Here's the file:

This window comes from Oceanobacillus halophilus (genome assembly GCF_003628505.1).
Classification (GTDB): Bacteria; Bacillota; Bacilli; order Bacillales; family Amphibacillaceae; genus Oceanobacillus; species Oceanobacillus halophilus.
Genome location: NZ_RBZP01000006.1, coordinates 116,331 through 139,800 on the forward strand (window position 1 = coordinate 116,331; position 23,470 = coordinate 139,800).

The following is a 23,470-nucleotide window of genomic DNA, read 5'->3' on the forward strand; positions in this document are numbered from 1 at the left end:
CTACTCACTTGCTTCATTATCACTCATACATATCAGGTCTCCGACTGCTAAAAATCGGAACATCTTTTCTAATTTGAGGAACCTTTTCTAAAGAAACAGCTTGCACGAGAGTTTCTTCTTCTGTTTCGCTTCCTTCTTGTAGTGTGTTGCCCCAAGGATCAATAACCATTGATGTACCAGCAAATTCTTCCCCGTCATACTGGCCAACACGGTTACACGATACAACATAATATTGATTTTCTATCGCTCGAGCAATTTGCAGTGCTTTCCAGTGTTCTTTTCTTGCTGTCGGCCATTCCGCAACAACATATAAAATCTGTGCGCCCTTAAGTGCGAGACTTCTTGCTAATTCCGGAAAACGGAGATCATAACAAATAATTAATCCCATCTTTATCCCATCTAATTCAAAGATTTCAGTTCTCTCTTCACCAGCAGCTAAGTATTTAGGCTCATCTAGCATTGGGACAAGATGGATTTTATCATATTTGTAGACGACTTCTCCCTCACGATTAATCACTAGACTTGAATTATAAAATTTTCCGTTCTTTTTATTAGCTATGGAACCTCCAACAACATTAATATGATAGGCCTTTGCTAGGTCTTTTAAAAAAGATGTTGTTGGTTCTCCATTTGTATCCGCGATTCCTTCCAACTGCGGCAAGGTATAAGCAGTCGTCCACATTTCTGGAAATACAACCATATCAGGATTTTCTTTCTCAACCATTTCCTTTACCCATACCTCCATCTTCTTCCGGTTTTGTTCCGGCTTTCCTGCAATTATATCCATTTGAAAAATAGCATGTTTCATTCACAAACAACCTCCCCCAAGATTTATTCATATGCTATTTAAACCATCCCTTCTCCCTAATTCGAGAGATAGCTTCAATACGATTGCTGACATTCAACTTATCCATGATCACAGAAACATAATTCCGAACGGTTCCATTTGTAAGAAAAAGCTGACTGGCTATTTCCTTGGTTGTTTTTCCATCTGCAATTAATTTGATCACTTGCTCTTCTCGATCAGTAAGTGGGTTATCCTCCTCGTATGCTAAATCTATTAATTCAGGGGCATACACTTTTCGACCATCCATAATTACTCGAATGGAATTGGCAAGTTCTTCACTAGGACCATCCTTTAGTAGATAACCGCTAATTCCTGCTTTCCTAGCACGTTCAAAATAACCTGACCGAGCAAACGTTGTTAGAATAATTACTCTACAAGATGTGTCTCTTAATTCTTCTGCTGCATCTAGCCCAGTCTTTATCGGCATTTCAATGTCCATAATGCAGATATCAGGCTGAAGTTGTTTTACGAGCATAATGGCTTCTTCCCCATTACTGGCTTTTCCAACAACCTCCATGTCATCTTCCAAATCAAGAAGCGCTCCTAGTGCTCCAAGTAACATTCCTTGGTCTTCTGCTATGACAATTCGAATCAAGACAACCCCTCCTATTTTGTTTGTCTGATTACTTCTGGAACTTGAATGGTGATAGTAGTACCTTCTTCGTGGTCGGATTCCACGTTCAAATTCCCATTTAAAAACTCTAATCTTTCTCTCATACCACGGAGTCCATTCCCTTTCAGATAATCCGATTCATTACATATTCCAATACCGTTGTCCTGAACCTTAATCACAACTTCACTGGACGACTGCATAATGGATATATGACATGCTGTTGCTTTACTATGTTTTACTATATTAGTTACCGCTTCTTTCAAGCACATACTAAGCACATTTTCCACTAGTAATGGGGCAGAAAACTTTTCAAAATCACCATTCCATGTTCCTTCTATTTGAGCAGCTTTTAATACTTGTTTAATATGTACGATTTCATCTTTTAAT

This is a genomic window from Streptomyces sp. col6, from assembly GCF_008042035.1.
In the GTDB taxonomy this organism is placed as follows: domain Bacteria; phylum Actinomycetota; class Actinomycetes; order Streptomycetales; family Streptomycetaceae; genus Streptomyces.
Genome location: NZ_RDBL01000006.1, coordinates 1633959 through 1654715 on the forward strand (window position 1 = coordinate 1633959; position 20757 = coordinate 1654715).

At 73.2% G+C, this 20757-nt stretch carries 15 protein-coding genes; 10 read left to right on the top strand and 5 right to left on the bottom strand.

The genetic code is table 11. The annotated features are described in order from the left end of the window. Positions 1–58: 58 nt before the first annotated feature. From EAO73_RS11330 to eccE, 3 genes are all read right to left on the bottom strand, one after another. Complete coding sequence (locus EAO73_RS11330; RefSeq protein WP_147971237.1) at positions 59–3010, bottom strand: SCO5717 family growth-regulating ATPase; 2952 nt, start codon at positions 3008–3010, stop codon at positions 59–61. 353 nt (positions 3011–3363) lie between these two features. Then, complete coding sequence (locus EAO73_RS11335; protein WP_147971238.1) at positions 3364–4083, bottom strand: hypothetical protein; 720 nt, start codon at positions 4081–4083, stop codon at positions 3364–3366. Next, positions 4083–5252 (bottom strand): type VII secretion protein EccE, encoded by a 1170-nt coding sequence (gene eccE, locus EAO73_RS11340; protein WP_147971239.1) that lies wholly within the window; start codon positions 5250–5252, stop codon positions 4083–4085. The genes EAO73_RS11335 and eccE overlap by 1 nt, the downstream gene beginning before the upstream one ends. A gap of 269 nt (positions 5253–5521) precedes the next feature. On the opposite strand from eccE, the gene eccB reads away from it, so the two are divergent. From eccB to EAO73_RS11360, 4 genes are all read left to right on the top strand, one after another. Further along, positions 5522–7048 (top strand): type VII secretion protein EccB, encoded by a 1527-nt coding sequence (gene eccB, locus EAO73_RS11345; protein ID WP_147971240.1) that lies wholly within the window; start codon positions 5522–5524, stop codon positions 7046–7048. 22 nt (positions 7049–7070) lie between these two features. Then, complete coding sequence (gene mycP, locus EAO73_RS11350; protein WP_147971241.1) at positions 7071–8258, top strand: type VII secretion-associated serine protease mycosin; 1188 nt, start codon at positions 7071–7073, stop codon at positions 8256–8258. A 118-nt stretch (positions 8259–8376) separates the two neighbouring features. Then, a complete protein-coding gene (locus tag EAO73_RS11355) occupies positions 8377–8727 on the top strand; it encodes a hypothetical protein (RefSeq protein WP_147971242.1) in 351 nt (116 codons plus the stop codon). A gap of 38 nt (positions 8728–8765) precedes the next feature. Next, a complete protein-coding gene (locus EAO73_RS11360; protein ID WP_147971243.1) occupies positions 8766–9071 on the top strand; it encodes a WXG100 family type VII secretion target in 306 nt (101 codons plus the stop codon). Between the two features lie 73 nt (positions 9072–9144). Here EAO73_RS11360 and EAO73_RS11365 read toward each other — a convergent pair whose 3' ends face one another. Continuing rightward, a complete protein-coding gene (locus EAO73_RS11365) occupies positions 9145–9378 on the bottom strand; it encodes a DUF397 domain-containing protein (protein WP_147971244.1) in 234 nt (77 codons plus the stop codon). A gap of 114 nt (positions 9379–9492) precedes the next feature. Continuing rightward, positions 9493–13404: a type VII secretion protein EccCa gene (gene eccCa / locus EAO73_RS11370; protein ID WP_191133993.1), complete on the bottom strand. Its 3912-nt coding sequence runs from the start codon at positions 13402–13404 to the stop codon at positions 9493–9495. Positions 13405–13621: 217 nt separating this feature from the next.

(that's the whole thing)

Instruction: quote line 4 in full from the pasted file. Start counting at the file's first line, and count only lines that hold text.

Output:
The following is a 23,470-nucleotide window of genomic DNA, read 5'->3' on the forward strand; positions in this document are numbered from 1 at the left end: